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‘Prosociality’ in Daily School Life and Early Adolescents’ Peer Aggression: A Multilevel Latent Profile Analysis Approach

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We aimed to typify prosocial characteristics of aggressive youth. We classified early adolescents based on daily configurations of prosocial behavior and autonomous prosocial motivations (performing prosocial behavior for identified and intrinsic reasons) and controlled prosocial motivations (performing prosocial behavior for external and introjected reasons) and explored the links between the obtained sub-groups and peer aggression. The sample included 242 Israeli six-graders [Mage = 11.96 (SD = 0.18), 50% girls] and their teachers. At the daily level, adolescents self-reported on prosocial behaviors and their autonomous and controlled prosocial motivations for ten consecutive days. At the trait level, adolescents reported on global, reactive, and proactive peer aggression. Teachers reported on adolescents’ global peer aggression. Using multilevel latent profile analysis, we identified four day-level profiles of prosociality: ‘high prosocial autonomous’ (39% of days), ‘low prosocial’ (35%), ‘average prosocial controlled’ (14%), and ‘high prosocial bi-motivation’ (13%). At the adolescent level, we identified four sub-groups, each characterized by one dominant daily profile: ‘stable high autonomy’ (33% of adolescents); ‘stable high bi-motivation’ (12%); ‘often average controlled’ (16%); ‘often low’ (39%). Higher self-reported aggressive adolescents, particularly proactive aggressive, had the least chance of being in the ‘stable high autonomy’ sub-group of all sub-groups. Teacher-reported aggressive adolescents had the least likelihood of being in the ‘stable high autonomy’ sub-group and the most likelihood of being in the ‘often low’ sub-group. In sum, peer aggression is a function of the configured phenomenology of prosocial behavior and motivations, with high prosocial autonomously motivated youth being the least aggressive.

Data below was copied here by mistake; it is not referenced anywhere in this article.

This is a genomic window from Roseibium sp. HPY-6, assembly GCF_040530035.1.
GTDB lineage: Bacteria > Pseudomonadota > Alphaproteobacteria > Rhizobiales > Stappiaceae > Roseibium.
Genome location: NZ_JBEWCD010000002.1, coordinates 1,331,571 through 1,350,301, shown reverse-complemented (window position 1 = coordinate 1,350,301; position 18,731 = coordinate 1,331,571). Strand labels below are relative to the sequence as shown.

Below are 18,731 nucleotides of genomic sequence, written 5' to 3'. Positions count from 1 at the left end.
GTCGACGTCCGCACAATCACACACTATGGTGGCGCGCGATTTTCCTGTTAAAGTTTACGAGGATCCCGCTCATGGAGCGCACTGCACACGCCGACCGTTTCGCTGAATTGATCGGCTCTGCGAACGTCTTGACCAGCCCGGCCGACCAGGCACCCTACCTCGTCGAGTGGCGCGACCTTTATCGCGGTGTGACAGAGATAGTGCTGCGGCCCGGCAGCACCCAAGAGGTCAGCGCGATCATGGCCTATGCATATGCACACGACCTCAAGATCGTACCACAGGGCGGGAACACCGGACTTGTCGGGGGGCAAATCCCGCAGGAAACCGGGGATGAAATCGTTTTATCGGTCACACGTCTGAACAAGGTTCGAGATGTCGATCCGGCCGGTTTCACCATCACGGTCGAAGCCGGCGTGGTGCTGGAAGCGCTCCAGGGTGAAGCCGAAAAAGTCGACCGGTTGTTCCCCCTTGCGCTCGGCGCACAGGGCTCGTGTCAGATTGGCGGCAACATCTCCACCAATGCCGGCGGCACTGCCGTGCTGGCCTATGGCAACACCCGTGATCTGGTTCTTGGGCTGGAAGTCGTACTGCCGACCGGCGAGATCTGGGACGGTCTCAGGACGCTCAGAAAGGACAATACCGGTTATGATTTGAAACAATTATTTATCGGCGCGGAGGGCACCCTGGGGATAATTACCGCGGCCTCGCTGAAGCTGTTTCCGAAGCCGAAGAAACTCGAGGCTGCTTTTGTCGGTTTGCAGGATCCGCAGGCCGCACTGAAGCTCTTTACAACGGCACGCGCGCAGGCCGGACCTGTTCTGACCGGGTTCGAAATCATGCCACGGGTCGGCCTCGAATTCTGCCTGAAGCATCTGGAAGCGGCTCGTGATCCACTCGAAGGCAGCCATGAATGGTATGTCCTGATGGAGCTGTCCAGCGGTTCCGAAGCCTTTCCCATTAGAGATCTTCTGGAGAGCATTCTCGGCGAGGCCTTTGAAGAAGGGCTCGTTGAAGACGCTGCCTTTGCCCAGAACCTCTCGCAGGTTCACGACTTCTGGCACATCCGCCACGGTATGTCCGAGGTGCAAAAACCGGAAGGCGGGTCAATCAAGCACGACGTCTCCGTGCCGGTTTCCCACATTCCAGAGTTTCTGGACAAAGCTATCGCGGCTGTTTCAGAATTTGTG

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  1. Prosocial behavior reflects engagement level in prosocial acts.

  2. We refer to the combination of prosocial behavior and motivation as ‘prosociality’.

  3. In accordance with ethical considerations, the study did not ask students about family income or parental education.

  4. In a parallel series of models, we estimated the covariances among latent profile indicators, holding these equal across profiles. This set of solutions yielded profiles and fit indices similar to those of the more parsimonious model (i.e., covariances were set to zero) and is presented in Table S3 in the Supplemental Material. Models with freely estimated indicators variances did not converge.

  5. Additional analyses on sex difference in Level 2 sub-groups are listed in Supplemental Materials (Table S2 and Figure S1 in Supplemental Material). Tests of potential influences of adolescents nested within school classes did not normally converge. Considering the small variation in study constructs at the school class level, it is less likely that school class assignment strongly influenced the results (see Table S1 in Supplemental Materials).


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Correspondence to Reout Arbel.

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Arbel, R., Xia, M., Ben-Yehuda, M. et al. ‘Prosociality’ in Daily School Life and Early Adolescents’ Peer Aggression: A Multilevel Latent Profile Analysis Approach. Res Child Adolesc Psychopathol 51, 1371–1387 (2023).

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